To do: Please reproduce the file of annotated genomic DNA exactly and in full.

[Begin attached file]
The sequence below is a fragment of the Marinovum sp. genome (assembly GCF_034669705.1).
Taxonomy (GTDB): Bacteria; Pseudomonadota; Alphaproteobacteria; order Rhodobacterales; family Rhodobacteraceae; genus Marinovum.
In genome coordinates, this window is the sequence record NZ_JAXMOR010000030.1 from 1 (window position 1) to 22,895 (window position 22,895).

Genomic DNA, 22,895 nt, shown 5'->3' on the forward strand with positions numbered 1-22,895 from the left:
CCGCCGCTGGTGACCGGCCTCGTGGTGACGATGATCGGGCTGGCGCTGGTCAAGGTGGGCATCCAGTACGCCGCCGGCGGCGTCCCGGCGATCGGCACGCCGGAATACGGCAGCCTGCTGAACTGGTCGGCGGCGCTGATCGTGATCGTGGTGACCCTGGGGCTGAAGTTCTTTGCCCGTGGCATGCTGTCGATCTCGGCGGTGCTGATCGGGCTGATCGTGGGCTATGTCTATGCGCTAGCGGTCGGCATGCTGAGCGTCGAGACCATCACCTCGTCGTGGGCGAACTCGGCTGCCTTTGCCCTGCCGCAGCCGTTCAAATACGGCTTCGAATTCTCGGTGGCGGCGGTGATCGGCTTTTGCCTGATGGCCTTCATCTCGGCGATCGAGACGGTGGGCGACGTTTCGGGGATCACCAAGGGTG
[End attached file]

The sequence below is a fragment of the Marinovum sp. genome (assembly GCF_034669705.1).
Taxonomy (GTDB): Bacteria; Pseudomonadota; Alphaproteobacteria; order Rhodobacterales; family Rhodobacteraceae; genus Marinovum.
In genome coordinates, this window is the sequence record NZ_JAXMOR010000030.1 from 1 (window position 1) to 22,895 (window position 22,895).

Genomic DNA, 22,895 nt, shown 5'->3' on the forward strand with positions numbered 1-22,895 from the left:
CCGCCGCTGGTGACCGGCCTCGTGGTGACGATGATCGGGCTGGCGCTGGTCAAGGTGGGCATCCAGTACGCCGCCGGCGGCGTCCCGGCGATCGGCACGCCGGAATACGGCAGCCTGCTGAACTGGTCGGCGGCGCTGATCGTGATCGTGGTGACCCTGGGGCTGAAGTTCTTTGCCCGTGGCATGCTGTCGATCTCGGCGGTGCTGATCGGGCTGATCGTGGGCTATGTCTATGCGCTAGCGGTCGGCATGCTGAGCGTCGAGACCATCACCTCGTCGTGGGCGAACTCGGCTGCCTTTGCCCTGCCGCAGCCGTTCAAATACGGCTTCGAATTCTCGGTGGCGGCGGTGATCGGCTTTTGCCTGATGGCCTTCATCTCGGCGATCGAGACGGTGGGCGACGTTTCGGGGATCACCAAGGGTG